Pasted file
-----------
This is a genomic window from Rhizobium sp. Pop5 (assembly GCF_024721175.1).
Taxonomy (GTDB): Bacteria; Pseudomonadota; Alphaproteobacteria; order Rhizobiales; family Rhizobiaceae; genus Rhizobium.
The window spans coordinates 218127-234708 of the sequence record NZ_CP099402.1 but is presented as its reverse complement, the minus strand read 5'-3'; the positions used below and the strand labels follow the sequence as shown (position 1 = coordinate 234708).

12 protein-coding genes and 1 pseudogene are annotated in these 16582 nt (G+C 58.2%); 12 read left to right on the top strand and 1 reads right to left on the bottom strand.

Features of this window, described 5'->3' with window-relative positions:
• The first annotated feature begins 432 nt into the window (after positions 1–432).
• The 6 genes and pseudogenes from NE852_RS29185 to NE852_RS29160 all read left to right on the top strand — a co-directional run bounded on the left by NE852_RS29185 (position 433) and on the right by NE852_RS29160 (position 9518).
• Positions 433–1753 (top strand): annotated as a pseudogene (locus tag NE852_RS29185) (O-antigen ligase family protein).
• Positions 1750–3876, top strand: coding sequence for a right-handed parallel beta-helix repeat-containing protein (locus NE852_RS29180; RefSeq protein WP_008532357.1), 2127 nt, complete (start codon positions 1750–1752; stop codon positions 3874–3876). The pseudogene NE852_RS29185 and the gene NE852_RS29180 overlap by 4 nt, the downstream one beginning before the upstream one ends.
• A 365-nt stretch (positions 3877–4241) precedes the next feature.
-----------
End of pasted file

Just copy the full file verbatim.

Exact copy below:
This is a genomic window from Rhizobium sp. Pop5 (assembly GCF_024721175.1).
Taxonomy (GTDB): Bacteria; Pseudomonadota; Alphaproteobacteria; order Rhizobiales; family Rhizobiaceae; genus Rhizobium.
The window spans coordinates 218127-234708 of the sequence record NZ_CP099402.1 but is presented as its reverse complement, the minus strand read 5'-3'; the positions used below and the strand labels follow the sequence as shown (position 1 = coordinate 234708).

12 protein-coding genes and 1 pseudogene are annotated in these 16582 nt (G+C 58.2%); 12 read left to right on the top strand and 1 reads right to left on the bottom strand.

Features of this window, described 5'->3' with window-relative positions:
• The first annotated feature begins 432 nt into the window (after positions 1–432).
• The 6 genes and pseudogenes from NE852_RS29185 to NE852_RS29160 all read left to right on the top strand — a co-directional run bounded on the left by NE852_RS29185 (position 433) and on the right by NE852_RS29160 (position 9518).
• Positions 433–1753 (top strand): annotated as a pseudogene (locus tag NE852_RS29185) (O-antigen ligase family protein).
• Positions 1750–3876, top strand: coding sequence for a right-handed parallel beta-helix repeat-containing protein (locus NE852_RS29180; RefSeq protein WP_008532357.1), 2127 nt, complete (start codon positions 1750–1752; stop codon positions 3874–3876). The pseudogene NE852_RS29185 and the gene NE852_RS29180 overlap by 4 nt, the downstream one beginning before the upstream one ends.
• A 365-nt stretch (positions 3877–4241) precedes the next feature.